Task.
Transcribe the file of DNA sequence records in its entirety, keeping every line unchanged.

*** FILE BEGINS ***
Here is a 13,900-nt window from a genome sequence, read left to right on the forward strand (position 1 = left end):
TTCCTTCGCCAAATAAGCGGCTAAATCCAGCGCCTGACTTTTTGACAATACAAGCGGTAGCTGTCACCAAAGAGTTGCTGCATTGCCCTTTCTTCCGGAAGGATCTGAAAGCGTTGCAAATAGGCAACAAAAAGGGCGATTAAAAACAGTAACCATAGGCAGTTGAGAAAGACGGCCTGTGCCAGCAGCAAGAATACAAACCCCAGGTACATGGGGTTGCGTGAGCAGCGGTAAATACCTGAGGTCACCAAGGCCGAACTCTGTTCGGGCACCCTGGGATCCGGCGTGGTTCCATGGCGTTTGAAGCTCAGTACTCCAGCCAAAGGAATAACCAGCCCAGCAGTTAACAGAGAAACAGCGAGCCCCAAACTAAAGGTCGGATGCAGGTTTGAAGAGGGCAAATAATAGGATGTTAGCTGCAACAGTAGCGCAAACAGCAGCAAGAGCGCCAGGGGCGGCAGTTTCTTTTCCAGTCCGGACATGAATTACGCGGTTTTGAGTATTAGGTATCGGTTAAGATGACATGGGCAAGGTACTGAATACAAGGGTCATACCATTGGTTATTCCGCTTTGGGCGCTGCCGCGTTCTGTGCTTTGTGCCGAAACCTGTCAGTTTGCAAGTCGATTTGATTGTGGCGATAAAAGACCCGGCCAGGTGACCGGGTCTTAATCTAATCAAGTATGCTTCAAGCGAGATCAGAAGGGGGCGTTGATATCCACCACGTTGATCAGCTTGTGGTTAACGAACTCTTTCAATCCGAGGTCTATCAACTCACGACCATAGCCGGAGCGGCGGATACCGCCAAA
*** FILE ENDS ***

Here is a 13,900-nt window from a genome sequence, read left to right on the forward strand (position 1 = left end):
TTCCTTCGCCAAATAAGCGGCTAAATCCAGCGCCTGACTTTTTGACAATACAAGCGGTAGCTGTCACCAAAGAGTTGCTGCATTGCCCTTTCTTCCGGAAGGATCTGAAAGCGTTGCAAATAGGCAACAAAAAGGGCGATTAAAAACAGTAACCATAGGCAGTTGAGAAAGACGGCCTGTGCCAGCAGCAAGAATACAAACCCCAGGTACATGGGGTTGCGTGAGCAGCGGTAAATACCTGAGGTCACCAAGGCCGAACTCTGTTCGGGCACCCTGGGATCCGGCGTGGTTCCATGGCGTTTGAAGCTCAGTACTCCAGCCAAAGGAATAACCAGCCCAGCAGTTAACAGAGAAACAGCGAGCCCCAAACTAAAGGTCGGATGCAGGTTTGAAGAGGGCAAATAATAGGATGTTAGCTGCAACAGTAGCGCAAACAGCAGCAAGAGCGCCAGGGGCGGCAGTTTCTTTTCCAGTCCGGACATGAATTACGCGGTTTTGAGTATTAGGTATCGGTTAAGATGACATGGGCAAGGTACTGAATACAAGGGTCATACCATTGGTTATTCCGCTTTGGGCGCTGCCGCGTTCTGTGCTTTGTGCCGAAACCTGTCAGTTTGCAAGTCGATTTGATTGTGGCGATAAAAGACCCGGCCAGGTGACCGGGTCTTAATCTAATCAAGTATGCTTCAAGCGAGATCAGAAGGGGGCGTTGATATCCACCACGTTGATCAGCTTGTGGTTAACGAACTCTTTCAATCCGAGGTCTATCAACTCACGACCATAGCCGGAGCGGCGGATACCGCCAAA